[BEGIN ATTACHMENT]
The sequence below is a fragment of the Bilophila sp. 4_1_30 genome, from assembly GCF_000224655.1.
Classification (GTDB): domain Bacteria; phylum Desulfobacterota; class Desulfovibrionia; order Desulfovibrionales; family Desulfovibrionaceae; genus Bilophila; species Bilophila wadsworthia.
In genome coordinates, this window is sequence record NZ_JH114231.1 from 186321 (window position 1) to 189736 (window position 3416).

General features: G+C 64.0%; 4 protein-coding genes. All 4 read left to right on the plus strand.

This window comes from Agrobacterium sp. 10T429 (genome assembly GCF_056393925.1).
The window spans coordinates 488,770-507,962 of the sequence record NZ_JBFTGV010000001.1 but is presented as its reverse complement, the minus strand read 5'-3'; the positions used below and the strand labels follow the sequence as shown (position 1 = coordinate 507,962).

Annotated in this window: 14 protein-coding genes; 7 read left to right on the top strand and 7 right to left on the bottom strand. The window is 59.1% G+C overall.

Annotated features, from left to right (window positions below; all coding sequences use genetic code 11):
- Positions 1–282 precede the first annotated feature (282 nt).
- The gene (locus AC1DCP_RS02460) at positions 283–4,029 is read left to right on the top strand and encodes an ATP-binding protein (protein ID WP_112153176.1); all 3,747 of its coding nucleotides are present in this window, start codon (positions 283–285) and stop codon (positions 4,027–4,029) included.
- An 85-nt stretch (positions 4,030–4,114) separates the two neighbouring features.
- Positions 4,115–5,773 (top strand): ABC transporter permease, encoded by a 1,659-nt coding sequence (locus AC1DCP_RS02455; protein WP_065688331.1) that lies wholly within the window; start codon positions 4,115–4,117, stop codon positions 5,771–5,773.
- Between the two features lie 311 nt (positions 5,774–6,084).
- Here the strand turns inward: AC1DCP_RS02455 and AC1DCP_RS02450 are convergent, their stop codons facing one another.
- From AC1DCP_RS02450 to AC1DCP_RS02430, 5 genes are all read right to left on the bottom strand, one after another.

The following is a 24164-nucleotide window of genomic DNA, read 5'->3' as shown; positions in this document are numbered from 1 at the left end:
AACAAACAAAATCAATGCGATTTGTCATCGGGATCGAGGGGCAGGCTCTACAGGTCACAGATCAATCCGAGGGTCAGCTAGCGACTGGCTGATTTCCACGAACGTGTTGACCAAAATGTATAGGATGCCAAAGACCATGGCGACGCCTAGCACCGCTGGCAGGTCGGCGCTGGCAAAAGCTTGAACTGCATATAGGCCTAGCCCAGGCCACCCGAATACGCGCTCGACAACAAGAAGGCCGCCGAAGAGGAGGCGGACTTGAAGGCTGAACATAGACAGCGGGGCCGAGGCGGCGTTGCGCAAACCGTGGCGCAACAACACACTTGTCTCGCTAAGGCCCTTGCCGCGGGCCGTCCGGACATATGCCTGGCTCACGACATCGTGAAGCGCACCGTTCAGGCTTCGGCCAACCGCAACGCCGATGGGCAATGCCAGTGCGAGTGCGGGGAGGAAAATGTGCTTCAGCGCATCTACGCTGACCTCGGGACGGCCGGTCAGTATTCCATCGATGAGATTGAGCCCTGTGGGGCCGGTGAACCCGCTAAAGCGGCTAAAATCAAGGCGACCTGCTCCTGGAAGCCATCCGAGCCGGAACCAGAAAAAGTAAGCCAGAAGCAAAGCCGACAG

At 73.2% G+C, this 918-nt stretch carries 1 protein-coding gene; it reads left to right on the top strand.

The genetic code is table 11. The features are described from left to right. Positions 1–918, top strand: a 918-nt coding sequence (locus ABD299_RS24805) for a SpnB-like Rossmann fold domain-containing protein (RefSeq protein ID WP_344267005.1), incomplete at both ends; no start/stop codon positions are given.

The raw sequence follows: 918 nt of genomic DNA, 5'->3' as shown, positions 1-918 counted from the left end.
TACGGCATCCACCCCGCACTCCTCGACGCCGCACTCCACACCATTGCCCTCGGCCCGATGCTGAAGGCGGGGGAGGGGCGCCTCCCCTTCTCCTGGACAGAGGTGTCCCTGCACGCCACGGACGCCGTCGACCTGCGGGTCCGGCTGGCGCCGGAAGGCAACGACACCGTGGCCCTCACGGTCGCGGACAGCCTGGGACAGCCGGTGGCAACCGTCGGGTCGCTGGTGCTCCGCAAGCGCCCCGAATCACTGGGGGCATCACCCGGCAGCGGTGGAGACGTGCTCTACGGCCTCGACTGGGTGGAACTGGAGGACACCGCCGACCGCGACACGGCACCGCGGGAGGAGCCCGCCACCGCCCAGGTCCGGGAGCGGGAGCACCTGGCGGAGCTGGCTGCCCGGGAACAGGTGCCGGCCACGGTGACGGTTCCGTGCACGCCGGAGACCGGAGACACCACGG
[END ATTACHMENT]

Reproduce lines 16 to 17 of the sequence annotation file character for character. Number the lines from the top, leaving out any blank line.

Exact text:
The following is a 24164-nucleotide window of genomic DNA, read 5'->3' as shown; positions in this document are numbered from 1 at the left end:
AACAAACAAAATCAATGCGATTTGTCATCGGGATCGAGGGGCAGGCTCTACAGGTCACAGATCAATCCGAGGGTCAGCTAGCGACTGGCTGATTTCCACGAACGTGTTGACCAAAATGTATAGGATGCCAAAGACCATGGCGACGCCTAGCACCGCTGGCAGGTCGGCGCTGGCAAAAGCTTGAACTGCATATAGGCCTAGCCCAGGCCACCCGAATACGCGCTCGACAACAAGAAGGCCGCCGAAGAGGAGGCGGACTTGAAGGCTGAACATAGACAGCGGGGCCGAGGCGGCGTTGCGCAAACCGTGGCGCAACAACACACTTGTCTCGCTAAGGCCCTTGCCGCGGGCCGTCCGGACATATGCCTGGCTCACGACATCGTGAAGCGCACCGTTCAGGCTTCGGCCAACCGCAACGCCGATGGGCAATGCCAGTGCGAGTGCGGGGAGGAAAATGTGCTTCAGCGCATCTACGCTGACCTCGGGACGGCCGGTCAGTATTCCATCGATGAGATTGAGCCCTGTGGGGCCGGTGAACCCGCTAAAGCGGCTAAAATCAAGGCGACCTGCTCCTGGAAGCCATCCGAGCCGGAACCAGAAAAAGTAAGCCAGAAGCAAAGCCGACAG